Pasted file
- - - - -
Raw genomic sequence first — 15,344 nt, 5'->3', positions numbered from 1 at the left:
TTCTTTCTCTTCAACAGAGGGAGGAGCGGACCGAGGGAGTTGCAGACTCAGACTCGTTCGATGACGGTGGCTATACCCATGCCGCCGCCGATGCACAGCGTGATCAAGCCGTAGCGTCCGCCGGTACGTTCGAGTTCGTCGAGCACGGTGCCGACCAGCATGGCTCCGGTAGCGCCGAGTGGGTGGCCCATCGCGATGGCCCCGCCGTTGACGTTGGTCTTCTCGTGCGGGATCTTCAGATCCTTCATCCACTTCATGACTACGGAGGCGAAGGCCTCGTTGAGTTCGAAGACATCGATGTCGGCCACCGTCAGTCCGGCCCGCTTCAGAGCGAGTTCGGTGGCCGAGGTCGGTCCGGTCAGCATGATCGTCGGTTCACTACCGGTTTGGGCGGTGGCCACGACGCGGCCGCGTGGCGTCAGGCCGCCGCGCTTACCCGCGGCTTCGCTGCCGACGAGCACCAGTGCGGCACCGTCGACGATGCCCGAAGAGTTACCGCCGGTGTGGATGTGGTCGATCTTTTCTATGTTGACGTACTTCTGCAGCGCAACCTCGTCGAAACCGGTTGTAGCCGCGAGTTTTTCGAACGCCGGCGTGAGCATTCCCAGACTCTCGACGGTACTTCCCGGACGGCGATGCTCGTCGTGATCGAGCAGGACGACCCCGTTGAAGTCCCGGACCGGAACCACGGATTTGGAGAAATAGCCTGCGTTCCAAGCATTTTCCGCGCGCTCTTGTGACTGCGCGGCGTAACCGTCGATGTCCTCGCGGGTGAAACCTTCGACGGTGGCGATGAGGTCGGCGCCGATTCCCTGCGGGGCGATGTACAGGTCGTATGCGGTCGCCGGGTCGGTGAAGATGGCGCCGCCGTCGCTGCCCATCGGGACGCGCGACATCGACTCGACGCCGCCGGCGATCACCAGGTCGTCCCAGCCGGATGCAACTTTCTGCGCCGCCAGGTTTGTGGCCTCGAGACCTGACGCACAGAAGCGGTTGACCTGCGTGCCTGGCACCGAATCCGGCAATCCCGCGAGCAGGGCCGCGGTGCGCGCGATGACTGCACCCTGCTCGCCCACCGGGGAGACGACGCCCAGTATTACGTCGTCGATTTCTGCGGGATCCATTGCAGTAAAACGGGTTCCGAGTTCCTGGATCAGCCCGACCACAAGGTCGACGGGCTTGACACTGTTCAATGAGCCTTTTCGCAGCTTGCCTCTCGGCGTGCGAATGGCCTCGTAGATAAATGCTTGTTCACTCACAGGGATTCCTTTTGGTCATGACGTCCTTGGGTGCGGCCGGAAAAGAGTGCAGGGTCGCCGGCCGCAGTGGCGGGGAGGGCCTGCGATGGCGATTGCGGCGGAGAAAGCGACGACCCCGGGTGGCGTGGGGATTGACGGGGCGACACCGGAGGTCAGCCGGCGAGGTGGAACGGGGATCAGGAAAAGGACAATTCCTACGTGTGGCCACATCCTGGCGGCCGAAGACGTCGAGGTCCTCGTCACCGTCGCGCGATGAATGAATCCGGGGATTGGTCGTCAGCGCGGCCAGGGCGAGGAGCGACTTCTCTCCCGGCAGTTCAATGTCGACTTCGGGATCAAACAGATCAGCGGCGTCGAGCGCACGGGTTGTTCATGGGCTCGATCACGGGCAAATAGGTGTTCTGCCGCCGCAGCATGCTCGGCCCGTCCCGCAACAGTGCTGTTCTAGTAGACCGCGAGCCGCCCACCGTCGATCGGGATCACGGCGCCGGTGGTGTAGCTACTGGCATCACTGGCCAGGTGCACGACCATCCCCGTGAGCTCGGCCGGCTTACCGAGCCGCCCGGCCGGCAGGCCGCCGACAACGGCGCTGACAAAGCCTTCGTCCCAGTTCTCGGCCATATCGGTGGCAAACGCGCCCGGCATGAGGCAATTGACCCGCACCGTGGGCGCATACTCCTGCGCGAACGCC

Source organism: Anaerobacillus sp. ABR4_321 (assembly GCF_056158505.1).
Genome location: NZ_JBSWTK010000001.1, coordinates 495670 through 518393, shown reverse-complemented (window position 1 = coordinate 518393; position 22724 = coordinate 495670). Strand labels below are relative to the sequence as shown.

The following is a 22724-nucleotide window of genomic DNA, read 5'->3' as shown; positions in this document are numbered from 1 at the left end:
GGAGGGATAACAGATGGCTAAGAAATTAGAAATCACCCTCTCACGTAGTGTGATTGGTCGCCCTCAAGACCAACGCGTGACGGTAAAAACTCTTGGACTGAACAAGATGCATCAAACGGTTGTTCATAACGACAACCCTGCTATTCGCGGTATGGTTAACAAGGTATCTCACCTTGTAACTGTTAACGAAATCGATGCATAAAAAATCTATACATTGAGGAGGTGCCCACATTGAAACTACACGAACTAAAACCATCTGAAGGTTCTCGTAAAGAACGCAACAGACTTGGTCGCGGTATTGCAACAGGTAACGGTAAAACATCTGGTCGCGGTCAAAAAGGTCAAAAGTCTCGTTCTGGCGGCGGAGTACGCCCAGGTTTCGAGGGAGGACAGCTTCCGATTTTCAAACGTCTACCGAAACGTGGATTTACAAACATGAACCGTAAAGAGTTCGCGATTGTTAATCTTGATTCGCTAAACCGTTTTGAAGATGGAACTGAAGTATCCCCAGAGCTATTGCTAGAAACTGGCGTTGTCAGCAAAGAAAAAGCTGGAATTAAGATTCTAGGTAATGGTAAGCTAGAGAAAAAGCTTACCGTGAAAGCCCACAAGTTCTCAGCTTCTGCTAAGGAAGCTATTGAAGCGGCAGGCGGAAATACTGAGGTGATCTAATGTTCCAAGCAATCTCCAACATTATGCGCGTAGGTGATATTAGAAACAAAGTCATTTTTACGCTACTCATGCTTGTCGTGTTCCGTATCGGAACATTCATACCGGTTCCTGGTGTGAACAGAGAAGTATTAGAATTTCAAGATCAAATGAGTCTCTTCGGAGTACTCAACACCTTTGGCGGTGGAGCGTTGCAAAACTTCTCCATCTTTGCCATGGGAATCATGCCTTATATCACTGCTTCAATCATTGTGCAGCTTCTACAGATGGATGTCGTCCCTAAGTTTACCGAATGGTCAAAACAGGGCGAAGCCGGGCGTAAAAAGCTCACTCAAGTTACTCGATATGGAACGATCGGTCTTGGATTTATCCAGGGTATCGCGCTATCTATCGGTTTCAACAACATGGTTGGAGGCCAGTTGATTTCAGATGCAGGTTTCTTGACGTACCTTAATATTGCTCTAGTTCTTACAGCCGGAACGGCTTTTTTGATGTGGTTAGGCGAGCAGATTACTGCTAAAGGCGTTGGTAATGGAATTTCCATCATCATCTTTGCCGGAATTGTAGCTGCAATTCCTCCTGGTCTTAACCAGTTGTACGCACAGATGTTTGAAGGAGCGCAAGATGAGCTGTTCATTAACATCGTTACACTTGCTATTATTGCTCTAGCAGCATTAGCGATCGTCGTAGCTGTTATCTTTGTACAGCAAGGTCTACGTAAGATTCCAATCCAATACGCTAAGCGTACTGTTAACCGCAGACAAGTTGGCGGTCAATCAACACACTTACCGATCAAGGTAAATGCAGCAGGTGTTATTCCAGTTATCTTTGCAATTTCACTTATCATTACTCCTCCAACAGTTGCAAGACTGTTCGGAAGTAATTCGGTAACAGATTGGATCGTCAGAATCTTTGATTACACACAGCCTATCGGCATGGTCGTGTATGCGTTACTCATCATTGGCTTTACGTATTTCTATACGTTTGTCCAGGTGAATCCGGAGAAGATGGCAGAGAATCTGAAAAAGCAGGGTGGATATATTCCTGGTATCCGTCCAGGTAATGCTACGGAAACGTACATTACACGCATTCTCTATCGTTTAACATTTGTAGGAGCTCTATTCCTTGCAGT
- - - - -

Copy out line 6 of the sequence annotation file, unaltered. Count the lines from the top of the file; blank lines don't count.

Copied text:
GGAGGGATAACAGATGGCTAAGAAATTAGAAATCACCCTCTCACGTAGTGTGATTGGTCGCCCTCAAGACCAACGCGTGACGGTAAAAACTCTTGGACTGAACAAGATGCATCAAACGGTTGTTCATAACGACAACCCTGCTATTCGCGGTATGGTTAACAAGGTATCTCACCTTGTAACTGTTAACGAAATCGATGCATAAAAAATCTATACATTGAGGAGGTGCCCACATTGAAACTACACGAACTAAAACCATCTGAAGGTTCTCGTAAAGAACGCAACAGACTTGGTCGCGGTATTGCAACAGGTAACGGTAAAACATCTGGTCGCGGTCAAAAAGGTCAAAAGTCTCGTTCTGGCGGCGGAGTACGCCCAGGTTTCGAGGGAGGACAGCTTCCGATTTTCAAACGTCTACCGAAACGTGGATTTACAAACATGAACCGTAAAGAGTTCGCGATTGTTAATCTTGATTCGCTAAACCGTTTTGAAGATGGAACTGAAGTATCCCCAGAGCTATTGCTAGAAACTGGCGTTGTCAGCAAAGAAAAAGCTGGAATTAAGATTCTAGGTAATGGTAAGCTAGAGAAAAAGCTTACCGTGAAAGCCCACAAGTTCTCAGCTTCTGCTAAGGAAGCTATTGAAGCGGCAGGCGGAAATACTGAGGTGATCTAATGTTCCAAGCAATCTCCAACATTATGCGCGTAGGTGATATTAGAAACAAAGTCATTTTTACGCTACTCATGCTTGTCGTGTTCCGTATCGGAACATTCATACCGGTTCCTGGTGTGAACAGAGAAGTATTAGAATTTCAAGATCAAATGAGTCTCTTCGGAGTACTCAACACCTTTGGCGGTGGAGCGTTGCAAAACTTCTCCATCTTTGCCATGGGAATCATGCCTTATATCACTGCTTCAATCATTGTGCAGCTTCTACAGATGGATGTCGTCCCTAAGTTTACCGAATGGTCAAAACAGGGCGAAGCCGGGCGTAAAAAGCTCACTCAAGTTACTCGATATGGAACGATCGGTCTTGGATTTATCCAGGGTATCGCGCTATCTATCGGTTTCAACAACATGGTTGGAGGCCAGTTGATTTCAGATGCAGGTTTCTTGACGTACCTTAATATTGCTCTAGTTCTTACAGCCGGAACGGCTTTTTTGATGTGGTTAGGCGAGCAGATTACTGCTAAAGGCGTTGGTAATGGAATTTCCATCATCATCTTTGCCGGAATTGTAGCTGCAATTCCTCCTGGTCTTAACCAGTTGTACGCACAGATGTTTGAAGGAGCGCAAGATGAGCTGTTCATTAACATCGTTACACTTGCTATTATTGCTCTAGCAGCATTAGCGATCGTCGTAGCTGTTATCTTTGTACAGCAAGGTCTACGTAAGATTCCAATCCAATACGCTAAGCGTACTGTTAACCGCAGACAAGTTGGCGGTCAATCAACACACTTACCGATCAAGGTAAATGCAGCAGGTGTTATTCCAGTTATCTTTGCAATTTCACTTATCATTACTCCTCCAACAGTTGCAAGACTGTTCGGAAGTAATTCGGTAACAGATTGGATCGTCAGAATCTTTGATTACACACAGCCTATCGGCATGGTCGTGTATGCGTTACTCATCATTGGCTTTACGTATTTCTATACGTTTGTCCAGGTGAATCCGGAGAAGATGGCAGAGAATCTGAAAAAGCAGGGTGGATATATTCCTGGTATCCGTCCAGGTAATGCTACGGAAACGTACATTACACGCATTCTCTATCGTTTAACATTTGTAGGAGCTCTATTCCTTGCAGT